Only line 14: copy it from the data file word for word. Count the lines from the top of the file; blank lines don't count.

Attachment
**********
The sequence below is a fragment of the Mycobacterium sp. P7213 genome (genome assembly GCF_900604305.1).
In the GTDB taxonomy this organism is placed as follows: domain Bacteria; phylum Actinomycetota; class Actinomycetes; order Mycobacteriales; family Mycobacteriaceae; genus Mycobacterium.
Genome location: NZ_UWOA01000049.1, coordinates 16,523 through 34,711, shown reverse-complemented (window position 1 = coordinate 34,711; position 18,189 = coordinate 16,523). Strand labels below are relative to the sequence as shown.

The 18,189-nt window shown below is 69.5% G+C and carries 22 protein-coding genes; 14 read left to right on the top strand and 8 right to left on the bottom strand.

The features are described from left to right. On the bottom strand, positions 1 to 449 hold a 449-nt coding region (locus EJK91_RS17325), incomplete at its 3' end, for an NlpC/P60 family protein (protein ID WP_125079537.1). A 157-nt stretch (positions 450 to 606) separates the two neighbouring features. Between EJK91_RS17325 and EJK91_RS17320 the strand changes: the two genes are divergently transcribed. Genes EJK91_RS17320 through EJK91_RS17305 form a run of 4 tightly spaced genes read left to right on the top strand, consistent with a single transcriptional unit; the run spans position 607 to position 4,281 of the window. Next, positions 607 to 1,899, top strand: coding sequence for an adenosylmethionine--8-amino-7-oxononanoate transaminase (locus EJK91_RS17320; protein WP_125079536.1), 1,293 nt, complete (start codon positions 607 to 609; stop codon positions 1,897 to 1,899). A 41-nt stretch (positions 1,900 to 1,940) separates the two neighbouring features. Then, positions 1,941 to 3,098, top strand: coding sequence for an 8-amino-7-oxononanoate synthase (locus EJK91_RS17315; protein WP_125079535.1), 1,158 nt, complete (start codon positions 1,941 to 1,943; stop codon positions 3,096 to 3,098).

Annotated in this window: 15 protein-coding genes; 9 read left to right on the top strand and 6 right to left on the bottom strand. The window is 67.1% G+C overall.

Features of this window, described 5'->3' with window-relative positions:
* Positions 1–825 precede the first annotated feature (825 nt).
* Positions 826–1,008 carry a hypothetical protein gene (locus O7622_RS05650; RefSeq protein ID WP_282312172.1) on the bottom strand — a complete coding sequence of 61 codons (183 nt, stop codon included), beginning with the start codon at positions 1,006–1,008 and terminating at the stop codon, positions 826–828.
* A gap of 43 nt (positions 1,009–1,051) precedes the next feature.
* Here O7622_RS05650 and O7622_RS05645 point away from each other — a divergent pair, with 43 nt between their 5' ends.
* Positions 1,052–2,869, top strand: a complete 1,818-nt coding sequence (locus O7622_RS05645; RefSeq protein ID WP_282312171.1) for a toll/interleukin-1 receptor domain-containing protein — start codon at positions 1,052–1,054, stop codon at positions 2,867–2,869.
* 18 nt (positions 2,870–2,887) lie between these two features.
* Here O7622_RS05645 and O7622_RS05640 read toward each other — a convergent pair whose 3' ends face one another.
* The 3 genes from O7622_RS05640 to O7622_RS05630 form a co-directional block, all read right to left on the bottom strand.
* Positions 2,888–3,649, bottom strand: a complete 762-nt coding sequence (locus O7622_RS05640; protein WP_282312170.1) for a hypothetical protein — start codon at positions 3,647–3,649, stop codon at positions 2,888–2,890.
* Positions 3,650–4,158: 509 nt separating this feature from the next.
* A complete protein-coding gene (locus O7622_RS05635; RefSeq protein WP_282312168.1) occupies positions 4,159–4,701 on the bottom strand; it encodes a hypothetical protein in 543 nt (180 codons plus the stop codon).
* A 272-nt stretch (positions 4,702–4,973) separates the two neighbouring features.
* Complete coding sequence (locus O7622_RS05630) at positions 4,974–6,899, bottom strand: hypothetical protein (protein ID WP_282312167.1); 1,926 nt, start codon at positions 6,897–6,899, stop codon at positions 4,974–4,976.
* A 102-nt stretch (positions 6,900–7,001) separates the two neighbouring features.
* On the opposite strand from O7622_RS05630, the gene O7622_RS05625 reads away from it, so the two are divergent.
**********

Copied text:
* Here O7622_RS05645 and O7622_RS05640 read toward each other — a convergent pair whose 3' ends face one another.